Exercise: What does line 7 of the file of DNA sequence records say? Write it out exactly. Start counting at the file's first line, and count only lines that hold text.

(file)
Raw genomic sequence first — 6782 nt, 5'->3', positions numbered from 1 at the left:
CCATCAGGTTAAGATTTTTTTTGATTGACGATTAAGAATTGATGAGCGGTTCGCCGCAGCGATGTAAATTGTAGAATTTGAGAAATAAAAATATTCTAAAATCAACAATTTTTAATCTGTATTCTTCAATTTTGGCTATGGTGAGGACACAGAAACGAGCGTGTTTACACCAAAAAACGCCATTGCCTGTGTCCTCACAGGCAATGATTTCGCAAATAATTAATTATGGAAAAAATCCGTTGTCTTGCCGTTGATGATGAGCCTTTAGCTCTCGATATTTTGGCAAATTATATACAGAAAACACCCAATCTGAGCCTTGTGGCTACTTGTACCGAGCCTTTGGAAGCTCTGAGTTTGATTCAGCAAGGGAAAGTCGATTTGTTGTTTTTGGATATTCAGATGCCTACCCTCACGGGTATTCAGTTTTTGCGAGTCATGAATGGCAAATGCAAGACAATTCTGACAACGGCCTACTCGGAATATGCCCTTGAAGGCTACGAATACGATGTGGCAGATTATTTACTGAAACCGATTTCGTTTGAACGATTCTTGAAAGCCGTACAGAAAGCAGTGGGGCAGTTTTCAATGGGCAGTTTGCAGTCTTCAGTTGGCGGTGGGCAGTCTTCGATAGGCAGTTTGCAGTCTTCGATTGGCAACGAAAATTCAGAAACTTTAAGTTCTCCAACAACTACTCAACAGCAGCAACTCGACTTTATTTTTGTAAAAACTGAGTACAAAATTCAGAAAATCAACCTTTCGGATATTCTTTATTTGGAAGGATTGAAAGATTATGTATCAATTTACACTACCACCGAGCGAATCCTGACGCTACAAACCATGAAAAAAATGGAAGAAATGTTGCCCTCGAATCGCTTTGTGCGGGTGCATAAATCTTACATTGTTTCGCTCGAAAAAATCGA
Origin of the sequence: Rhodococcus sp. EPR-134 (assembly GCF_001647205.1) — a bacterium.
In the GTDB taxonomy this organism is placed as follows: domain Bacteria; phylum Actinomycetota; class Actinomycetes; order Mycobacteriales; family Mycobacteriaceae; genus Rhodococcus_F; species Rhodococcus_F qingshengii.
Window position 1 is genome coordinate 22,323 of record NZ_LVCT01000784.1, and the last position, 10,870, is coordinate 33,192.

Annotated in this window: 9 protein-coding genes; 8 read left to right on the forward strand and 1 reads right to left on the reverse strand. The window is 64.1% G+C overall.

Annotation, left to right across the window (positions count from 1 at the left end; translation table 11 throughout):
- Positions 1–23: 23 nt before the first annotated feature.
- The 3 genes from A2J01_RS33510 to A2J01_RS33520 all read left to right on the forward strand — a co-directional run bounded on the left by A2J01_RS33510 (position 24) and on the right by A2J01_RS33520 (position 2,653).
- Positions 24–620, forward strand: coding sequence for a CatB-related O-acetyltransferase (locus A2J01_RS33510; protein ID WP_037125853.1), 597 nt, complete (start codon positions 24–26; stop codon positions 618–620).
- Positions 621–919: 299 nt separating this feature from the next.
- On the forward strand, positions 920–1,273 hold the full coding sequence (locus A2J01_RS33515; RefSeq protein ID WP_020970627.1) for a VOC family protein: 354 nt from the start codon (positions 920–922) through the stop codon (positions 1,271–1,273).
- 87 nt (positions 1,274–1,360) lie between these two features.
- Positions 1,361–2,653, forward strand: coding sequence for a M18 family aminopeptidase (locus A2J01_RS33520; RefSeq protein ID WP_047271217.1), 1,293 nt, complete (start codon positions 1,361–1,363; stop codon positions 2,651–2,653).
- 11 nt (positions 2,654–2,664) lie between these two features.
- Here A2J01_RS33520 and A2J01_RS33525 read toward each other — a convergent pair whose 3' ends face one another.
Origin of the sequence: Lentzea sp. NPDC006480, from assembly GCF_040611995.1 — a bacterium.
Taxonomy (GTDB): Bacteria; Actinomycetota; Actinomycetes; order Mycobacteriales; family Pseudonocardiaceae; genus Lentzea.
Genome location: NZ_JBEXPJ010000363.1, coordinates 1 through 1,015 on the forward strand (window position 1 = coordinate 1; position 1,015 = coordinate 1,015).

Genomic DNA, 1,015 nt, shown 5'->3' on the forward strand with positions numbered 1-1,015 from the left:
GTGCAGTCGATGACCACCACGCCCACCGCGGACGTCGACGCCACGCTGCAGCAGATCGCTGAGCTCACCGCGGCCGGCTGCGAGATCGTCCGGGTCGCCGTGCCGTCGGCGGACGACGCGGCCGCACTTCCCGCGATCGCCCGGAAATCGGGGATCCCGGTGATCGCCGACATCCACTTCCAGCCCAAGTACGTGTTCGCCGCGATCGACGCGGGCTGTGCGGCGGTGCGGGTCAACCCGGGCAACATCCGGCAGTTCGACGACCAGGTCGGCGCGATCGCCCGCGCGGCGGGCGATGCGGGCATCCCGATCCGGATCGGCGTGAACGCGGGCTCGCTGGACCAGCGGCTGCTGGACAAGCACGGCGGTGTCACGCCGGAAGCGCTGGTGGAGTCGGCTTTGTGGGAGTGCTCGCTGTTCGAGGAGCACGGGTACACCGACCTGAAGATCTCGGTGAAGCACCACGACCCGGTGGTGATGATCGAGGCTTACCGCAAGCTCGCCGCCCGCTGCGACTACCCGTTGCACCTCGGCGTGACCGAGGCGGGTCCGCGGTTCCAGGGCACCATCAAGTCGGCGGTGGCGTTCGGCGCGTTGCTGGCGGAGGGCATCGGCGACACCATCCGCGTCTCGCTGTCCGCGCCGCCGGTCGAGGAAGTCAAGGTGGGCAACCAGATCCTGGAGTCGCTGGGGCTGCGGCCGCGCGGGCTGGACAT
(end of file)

Annotation, left to right across the window (positions count from 1 at the left end; translation table 11 throughout):